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If we let the physical memory size remain constant,

  • What effect does the size of the page have on the number of frames?
  • What effect does the number of frames have on the number of page faults?

Also, please provide reference strings as an example.

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2 Answers 2

Since the number of frames is equal to the size of the memory divided by the page size, increasing the page size will proportionately decrease the number of frames.

Having fewer frames will tend to increase the number of page faults because of the lower freedom in replacement choice. Imagine a system with four frames with the reference history of 0, 4, 3, 1. On a page fault, LRU would victimize frame 0. With a doubling of page size the reference history becomes 0a, 1b, 1a, 0b; so the LRU victim would be 1 (corresponding to small page frames 3 and 4) when one would prefer to victimize 0a (the first half of 0).

Large pages will also waste more space with internal fragmentation. If a typical process has three sections (text, heap, stack), on average about half a page per section is unused so 1.5 pages worth of memory are unused per process. If page size is doubled, this waste is doubled.

On the other hand, using larger pages will draw in more memory per fault, so the number of faults may decrease if there is limited contention and/or reasonably high spatial locality at the scale of page size (e.g., references to the high half of a double-size page occurring near in time to references to the low half would make replacement of a double-size page a close approximation of the replacement for the two smaller pages of which it is composed). (If memory is abundant, first reference [a.k.a. compulsory] page faults will tend to dominate, so larger pages will reduce the number of page faults.) Of course, the OS can use prefetching to accomplish the same reduction in faults with the benefit of being able to throttle prefetching under heavy memory pressure or poor prefetch behavior while avoiding the above mentioned disadvantages of large pages.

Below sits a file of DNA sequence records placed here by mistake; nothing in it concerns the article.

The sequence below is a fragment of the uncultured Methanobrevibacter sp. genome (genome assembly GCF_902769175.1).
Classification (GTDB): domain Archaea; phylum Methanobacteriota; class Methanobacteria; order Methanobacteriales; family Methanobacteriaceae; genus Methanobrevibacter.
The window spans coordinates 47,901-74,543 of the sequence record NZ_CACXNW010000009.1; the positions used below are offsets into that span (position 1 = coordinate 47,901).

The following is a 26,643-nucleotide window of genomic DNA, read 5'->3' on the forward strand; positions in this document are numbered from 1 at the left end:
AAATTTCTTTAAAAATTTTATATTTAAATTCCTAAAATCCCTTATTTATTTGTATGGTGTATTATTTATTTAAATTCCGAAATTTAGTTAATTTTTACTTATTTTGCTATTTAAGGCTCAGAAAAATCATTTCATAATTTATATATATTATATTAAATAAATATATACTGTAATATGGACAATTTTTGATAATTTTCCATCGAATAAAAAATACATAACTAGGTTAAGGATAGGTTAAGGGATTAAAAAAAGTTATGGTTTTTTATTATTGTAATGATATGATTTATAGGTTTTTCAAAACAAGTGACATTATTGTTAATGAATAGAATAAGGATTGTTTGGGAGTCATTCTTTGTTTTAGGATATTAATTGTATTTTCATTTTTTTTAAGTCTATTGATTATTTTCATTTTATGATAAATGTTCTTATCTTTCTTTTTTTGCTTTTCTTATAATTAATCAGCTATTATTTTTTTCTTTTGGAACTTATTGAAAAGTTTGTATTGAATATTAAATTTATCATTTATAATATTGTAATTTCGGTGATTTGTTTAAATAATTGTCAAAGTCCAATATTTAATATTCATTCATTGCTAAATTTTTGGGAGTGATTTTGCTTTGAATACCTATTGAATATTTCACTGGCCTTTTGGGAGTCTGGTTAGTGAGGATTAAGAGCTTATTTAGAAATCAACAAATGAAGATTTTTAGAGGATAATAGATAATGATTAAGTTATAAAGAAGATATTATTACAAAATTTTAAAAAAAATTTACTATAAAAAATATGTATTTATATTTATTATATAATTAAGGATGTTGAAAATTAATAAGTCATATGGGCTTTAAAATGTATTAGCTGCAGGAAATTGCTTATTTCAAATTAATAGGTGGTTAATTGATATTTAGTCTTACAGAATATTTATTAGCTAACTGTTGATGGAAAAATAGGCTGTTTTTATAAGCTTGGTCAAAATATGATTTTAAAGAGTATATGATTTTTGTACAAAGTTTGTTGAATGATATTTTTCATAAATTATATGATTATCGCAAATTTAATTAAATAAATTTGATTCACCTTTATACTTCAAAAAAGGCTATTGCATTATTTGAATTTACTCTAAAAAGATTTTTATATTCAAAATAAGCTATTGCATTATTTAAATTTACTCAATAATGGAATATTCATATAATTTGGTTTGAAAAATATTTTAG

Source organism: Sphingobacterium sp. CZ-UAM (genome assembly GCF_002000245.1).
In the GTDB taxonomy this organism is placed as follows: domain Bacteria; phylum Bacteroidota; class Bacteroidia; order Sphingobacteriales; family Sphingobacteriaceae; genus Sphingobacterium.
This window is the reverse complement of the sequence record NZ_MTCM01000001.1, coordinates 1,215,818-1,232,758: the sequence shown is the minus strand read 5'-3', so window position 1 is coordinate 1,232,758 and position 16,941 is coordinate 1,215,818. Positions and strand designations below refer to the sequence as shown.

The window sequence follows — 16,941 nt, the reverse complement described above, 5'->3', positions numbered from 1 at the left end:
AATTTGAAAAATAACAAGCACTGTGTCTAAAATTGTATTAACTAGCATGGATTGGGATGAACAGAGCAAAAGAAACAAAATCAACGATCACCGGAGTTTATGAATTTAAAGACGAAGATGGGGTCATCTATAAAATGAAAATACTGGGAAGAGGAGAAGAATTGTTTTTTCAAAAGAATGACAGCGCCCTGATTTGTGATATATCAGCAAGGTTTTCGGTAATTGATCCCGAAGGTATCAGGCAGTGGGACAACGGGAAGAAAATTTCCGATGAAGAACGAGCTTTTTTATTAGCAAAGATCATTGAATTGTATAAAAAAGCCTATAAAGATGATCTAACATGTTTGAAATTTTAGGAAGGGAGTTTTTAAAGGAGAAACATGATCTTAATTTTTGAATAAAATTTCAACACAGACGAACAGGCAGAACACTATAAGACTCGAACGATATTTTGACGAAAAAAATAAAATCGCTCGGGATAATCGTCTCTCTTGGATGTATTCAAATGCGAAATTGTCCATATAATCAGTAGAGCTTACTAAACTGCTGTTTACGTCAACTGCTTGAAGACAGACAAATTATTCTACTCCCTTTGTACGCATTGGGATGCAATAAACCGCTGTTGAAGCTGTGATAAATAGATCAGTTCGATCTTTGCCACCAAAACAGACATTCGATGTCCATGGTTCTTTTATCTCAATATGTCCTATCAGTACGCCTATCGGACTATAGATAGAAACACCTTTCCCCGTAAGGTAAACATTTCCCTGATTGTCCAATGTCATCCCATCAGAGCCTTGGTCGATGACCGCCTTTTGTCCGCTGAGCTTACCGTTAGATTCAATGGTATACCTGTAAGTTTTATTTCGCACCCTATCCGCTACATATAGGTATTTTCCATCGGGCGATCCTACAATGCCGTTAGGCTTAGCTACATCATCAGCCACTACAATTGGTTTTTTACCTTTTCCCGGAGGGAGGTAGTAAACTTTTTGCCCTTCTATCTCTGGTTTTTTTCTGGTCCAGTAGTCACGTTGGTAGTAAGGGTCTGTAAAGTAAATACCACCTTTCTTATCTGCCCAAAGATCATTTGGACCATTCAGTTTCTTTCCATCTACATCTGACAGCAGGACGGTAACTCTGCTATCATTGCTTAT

Of course, larger pages do reduce the number of TLB misses (sometimes called minor page faults), and an OS can support multiple page sizes and aggregate smaller pages to form larger pages (for reducing TLB misses) and deaggregate larger pages to from smaller pages (to reduce the volume of memory swapped and to reduce the above negative effects of larger pages).

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After careful reading i have come to understand that this is a complex behavior when the page size is doubled the page faults is reduced also when the page size is halved. The replacement algorithm considered is FIFO.

note: page fault is denoted by p and no page fault by n
number of frames = physical memory size / page size

the page size = frame size

Reference string sequence: 1 2 3 4 5 1 2 3 4 5

Condition 1: Initial

physical memory = 400 bytes
page size = 100 bytes
number of frames = 4

1 2 3 4 5 1 2 3 4 5
p p p p p p p p p p
1 1 1 1 5 5 5 5 4 4
  2 2 2 2 1 1 1 1 5
    3 3 3 3 2 2 2 2
      4 4 4 4 3 3 3

total page fault = 10

Condition 2: When page size is halved

physical memory = 400 bytes
page size = 50 bytes
number of frames = 8

1 2 3 4 5 1 2 3 4 5
p p p p p n n n n n 
1 1 1 1 1 1 1 1 1 1
  2 2 2 2 2 2 2 2 2
    3 3 3 3 3 3 3 3
      4 4 4 4 4 4 4
        5 5 5 5 5 5

total page fault = 5 with 3 frames remaining unused.

Condition 1: when the page size is doubled.

physical memory = 400 bytes
page size = 200 bytes
number of frames = 2

Each frame can accommodate more data in one frame, here two original pages can be loaded to the frame at any time.

1 2 3 4 5 1 2 3 4 5 => (1 2) (3 4) (5 1) (2 3) (4 5) => 1 3 5 2 4

1 3 5 2 4
p p p p p 
1 1 5 5 4 
  3 3 2 2

Total page faults = 5

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